I got some comfort from ice water and a cold sponge and started to jog/walk again.
The next five miles were all kinds of hell. My head just telling me to stop. I struggled to eat and drink, just immediately feeling sick as soon as I took anything. The salted peanuts I had come to rely on turning into peanut butter. And the constant fretting that I was drinking too much water… then not enough water. It was a nightmare.
I started to see other (faster) runners coming back and I don’t think I was alone in my suffering. I saw Sarah and we just looked at each other like “this is ridiculous”. It was so reassuring to see her still powering on and she gave me an encouraging boost.
Between mile 16-17 the trail ground was uneven, and my dizzy head told me to walk. By this point I knew it was going to be impossible to finish under five hours. I think I just came to terms with it. I pushed through. And from that point on I just let go completely. I walked in the blistering sun. I jogged in the shade. I soaked in the cheering from my friends and family, who jog/walked by my side for sections with ice and water. And I FINALLY enjoyed my last 10 miles.
I saw the finish line in the distance and just couldn’t believe I was nearly there. I crossed it at 5:40:23. A painful 40 mins longer than I wanted to be out there for. AND it was 26.5 miles. But I crossed the line. And actually, in those conditions, finishing WAS all that mattered.
32 people completed the marathon, and all of us can say we ran a marathon on one of the hottest days in history. Sarah who I swear must be superhuman was 3rd lady! And if you’re a medal fan… this was a cool one!
I’ve had so much support since, and this is exactly why I’m a Strider. Because we come first, we come last, and all the way in between, and everyone’s running is equally as valued and celebrated.
From a first time marathon runner to any other first time marathon runners out there that are interested… some good advice I was given and followed (most of the time!):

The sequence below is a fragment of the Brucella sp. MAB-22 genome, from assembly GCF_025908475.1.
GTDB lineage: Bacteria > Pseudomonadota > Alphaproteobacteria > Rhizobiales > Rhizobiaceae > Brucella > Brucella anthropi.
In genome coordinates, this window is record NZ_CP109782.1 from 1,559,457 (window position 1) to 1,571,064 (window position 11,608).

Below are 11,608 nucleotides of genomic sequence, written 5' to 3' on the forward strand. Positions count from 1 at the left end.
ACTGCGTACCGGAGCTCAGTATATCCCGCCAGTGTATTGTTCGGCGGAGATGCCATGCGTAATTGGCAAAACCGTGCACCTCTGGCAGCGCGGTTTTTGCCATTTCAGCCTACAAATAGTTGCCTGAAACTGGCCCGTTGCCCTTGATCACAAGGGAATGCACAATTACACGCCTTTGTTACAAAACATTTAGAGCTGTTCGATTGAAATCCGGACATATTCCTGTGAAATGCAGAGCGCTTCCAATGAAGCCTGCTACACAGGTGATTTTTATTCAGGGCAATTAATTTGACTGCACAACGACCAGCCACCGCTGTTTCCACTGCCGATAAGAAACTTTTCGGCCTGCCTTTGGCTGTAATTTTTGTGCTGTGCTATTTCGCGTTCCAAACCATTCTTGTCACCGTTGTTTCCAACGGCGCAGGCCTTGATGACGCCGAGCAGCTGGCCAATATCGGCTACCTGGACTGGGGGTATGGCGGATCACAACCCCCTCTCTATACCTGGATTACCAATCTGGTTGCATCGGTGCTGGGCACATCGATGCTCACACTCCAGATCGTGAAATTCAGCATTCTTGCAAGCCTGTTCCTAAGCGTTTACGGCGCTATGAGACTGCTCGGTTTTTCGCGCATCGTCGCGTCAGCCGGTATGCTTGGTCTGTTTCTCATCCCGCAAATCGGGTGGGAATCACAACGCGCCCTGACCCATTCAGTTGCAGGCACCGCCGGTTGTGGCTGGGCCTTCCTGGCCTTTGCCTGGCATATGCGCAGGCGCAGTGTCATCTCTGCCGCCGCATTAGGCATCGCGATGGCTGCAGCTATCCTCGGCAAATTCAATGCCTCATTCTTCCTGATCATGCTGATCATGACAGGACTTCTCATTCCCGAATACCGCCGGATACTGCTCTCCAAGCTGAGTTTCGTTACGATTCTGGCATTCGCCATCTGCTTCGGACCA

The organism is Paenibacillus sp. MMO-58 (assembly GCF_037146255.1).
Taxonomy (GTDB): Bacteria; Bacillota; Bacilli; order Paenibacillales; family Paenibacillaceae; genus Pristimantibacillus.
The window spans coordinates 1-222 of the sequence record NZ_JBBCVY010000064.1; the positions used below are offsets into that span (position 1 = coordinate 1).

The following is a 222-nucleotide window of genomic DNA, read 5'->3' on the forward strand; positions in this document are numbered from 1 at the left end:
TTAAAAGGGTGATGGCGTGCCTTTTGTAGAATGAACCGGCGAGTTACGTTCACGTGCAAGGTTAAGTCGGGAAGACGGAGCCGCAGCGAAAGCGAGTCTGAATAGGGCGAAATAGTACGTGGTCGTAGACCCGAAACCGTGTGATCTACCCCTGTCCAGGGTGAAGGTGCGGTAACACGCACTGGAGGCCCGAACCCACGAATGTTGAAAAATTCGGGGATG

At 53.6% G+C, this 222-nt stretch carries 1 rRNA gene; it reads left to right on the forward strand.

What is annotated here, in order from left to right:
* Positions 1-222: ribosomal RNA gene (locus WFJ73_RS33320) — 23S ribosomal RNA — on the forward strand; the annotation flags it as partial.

- Make a plan, but you don’t need to stick to it religiously. Be flexible. Listen to your body. Rest when you need to. And go a bit further if you want to.
- No shame in walking bits of your long runs.
- If there’s a local event on that matches a distance on your training plan, then go for it. It takes some self-restraint to stick to your marathon pace in a shorter race, but if you can do it then it means a change of scenery and some race day nerves practice. I did Buxton Half, Hull Half and Ashbourne Half all as training runs and loved them as there was no pressure to go fast!
- Practicing running whilst taking on fuel needs to start early. I swore by fizzy fish, salt and vinegar peanuts and Trek lemon protein flapjack (all vegan).
- Speed training is only necessary if you want to be speedy, which I’m not.
- Stretching (yoga or similar) was a life saver for tight legs.
- I’m convinced sports massage kept me injury free during training. Every 2-3 weeks. If you’ve not had a sports massage before then be ready for a painful hour, but I promise it’s so worth it. Can highly recommend Sports Massage by Felipe Del Solar.
- And beetroot is the superfood for runners!
I’ll definitely revisit marathon territory in the (not near) future, but maybe book a winter one next time!
The race was won by Stephen Hayes in 3:17:51 and first woman was Emma Burckhardt in 4:14:50.
Full race results here.